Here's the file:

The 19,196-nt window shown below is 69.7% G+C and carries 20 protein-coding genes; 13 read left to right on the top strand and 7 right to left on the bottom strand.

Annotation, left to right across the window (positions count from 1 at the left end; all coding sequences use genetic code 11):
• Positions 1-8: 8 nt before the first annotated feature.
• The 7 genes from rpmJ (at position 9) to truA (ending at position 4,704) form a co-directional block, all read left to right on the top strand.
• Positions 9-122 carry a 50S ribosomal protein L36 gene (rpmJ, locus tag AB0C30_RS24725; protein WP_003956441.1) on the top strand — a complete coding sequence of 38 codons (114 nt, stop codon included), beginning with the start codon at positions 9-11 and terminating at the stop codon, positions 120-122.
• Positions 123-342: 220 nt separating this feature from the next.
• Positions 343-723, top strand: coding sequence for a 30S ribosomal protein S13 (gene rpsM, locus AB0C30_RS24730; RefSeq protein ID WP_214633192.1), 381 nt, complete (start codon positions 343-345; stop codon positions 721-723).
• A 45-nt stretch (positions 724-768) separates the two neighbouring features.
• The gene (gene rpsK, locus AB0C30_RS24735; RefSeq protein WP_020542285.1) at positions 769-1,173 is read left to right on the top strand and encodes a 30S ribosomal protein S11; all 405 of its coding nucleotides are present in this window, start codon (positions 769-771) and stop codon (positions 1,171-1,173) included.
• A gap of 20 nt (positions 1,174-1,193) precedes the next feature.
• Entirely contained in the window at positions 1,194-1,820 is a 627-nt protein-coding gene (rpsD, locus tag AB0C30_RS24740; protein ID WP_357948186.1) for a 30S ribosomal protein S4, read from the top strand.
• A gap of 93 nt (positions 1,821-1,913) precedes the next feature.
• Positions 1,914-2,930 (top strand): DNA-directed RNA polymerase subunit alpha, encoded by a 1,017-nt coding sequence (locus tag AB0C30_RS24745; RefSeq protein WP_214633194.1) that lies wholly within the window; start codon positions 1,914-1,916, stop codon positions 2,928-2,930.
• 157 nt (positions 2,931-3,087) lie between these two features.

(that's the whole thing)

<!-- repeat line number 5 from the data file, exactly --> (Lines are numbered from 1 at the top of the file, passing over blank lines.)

• Positions 9-122 carry a 50S ribosomal protein L36 gene (rpmJ, locus tag AB0C30_RS24725; protein WP_003956441.1) on the top strand — a complete coding sequence of 38 codons (114 nt, stop codon included), beginning with the start codon at positions 9-11 and terminating at the stop codon, positions 120-122.